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Re: What do you consider an acceptable success %

Quote:
Originally Posted by Independent

But now I want to know - How did you find a 3 year-old post?


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Re: What do you consider an acceptable success %
Old 02-10-2007, 10:32 AM   #35
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Re: What do you consider an acceptable success %

Another thing to consider . . .

As we get older, each year becomes more precious and our lifespan shorter. If I were 65 and I had to choose between retiring at an 85% success rate today or working 5 more years to move it up to 90%, I think I'll roll the dice and take my chances.

On the other hand, if I'm 40 and I have to work 10 more years to move from the 80's to the 90's, I think I hunker down and work for greater security.

So with my expectations of a sub-40 retirement age, I'm putting on a couple of belts and suspenders because working the next couple of years is worth the added security over the next 40-60.
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Re: What do you consider an acceptable success %
Old 02-10-2007, 11:06 AM   #36
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Re: What do you consider an acceptable success %

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Originally Posted by REWahoo!


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Re: What do you consider an acceptable success %
Old 02-10-2007, 12:50 PM   #37
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Re: What do you consider an acceptable success %

Quote:
Originally Posted by kramer
For instance, if you can get long term TIPs at 2.4% real (about the current rate), the SWR for 45 years is about 3.57% (40 years is 3.83%). This becomes more impressive when you consider that most folks will also have social security. Of course, there will be reinvestment risk and CPI risk and probably tax issues, but that is still impressive as an extreme example.
You're right - this is a solid way to get a "4-ish" SWR with high success rate.

The only downside for me is it practically assures full depletion of assets at end of retirement.

The same 4-ish SWR with a 60/40 gives you more "run out of money" doomsday scenarios - but on the upside it offers a number of "die with an incredible estate" situations.

Obviously you "can't take it with you" - but having decent odds of leaving a decent pile of money to my kids/grandkids is attractive. Or, having resources for possible late life medical issues.
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Re: What do you consider an acceptable success %
Old 02-10-2007, 01:14 PM   #38
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Re: What do you consider an acceptable success %

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If the footbridge fails, you die. If your fund runs out, you have to cut back on the expense, or get a job.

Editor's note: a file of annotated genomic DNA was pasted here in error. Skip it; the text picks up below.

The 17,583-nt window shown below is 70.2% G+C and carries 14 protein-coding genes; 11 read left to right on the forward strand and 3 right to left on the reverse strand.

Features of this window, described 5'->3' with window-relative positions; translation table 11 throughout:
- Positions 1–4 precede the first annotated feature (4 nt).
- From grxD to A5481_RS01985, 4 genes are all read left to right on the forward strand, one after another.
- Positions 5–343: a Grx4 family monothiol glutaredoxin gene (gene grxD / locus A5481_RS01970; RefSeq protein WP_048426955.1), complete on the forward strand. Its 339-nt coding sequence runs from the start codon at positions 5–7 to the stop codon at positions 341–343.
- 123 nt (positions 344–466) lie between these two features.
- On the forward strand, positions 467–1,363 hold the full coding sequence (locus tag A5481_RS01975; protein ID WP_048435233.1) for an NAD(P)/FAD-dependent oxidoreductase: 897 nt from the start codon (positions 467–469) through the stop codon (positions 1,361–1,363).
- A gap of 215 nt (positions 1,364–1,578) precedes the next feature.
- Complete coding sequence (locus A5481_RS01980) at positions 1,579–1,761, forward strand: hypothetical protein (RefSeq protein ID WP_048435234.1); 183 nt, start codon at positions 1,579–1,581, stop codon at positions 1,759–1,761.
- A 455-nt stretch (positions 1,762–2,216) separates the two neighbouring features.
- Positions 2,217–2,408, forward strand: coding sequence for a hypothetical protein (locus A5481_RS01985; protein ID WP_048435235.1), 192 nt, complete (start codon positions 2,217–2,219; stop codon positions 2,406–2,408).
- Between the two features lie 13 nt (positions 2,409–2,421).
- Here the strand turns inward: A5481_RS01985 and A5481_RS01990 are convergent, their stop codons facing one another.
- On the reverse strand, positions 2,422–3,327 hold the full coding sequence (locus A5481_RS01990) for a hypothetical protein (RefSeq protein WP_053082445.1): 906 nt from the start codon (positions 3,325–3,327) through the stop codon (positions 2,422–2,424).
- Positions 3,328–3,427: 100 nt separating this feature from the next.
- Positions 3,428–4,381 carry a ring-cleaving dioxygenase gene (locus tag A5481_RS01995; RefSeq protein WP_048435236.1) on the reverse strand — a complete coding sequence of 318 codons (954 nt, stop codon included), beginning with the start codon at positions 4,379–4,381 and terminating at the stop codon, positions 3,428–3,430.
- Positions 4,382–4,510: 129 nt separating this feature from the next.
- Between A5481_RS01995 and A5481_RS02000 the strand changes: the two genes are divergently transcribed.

Exactly what I was thinking... and funny the post you refer to started with an admonishment about poor analogies.

If someone lucked into a lottery or inheritance windfall retirement despite having never saved a dime I'd lean more towards the 100% safety, but all these resourceful, financially saavy, disciplined posters? Nahhh I suspect most would easily adjust and do fine if they rolled the 10% dice on the 90% safety.
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Re: What do you consider an acceptable success %
Old 02-10-2007, 02:51 PM   #39
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Re: What do you consider an acceptable success %

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Originally Posted by tui_xiu
all these resourceful, financially saavy, disciplined posters? Nahhh I suspect most would easily adjust and do fine if they rolled the 10% dice on the 90% safety.
That might work for you........but the concept didn't set well with me so I planned to be able to continue discretionary spending even in down markets. Those "easy adjustments" just didn't look so easy to me!
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Re: What do you consider an acceptable success %
Old 02-10-2007, 03:52 PM   #40
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Re: What do you consider an acceptable success %

Quote:
Originally Posted by youbet
That might work for you........but the concept didn't set well with me so I planned to be able to continue discretionary spending even in down markets. Those "easy adjustments" just didn't look so easy to me!
Why not just defer "long-cycle" discretionary expenditures such as auto replacements or remodeling projects during down years? Or dial it back a few notches on vacation outlays? I don't think 5-10% swings in our annual draw will be all that painful.

Sure beats working. 8)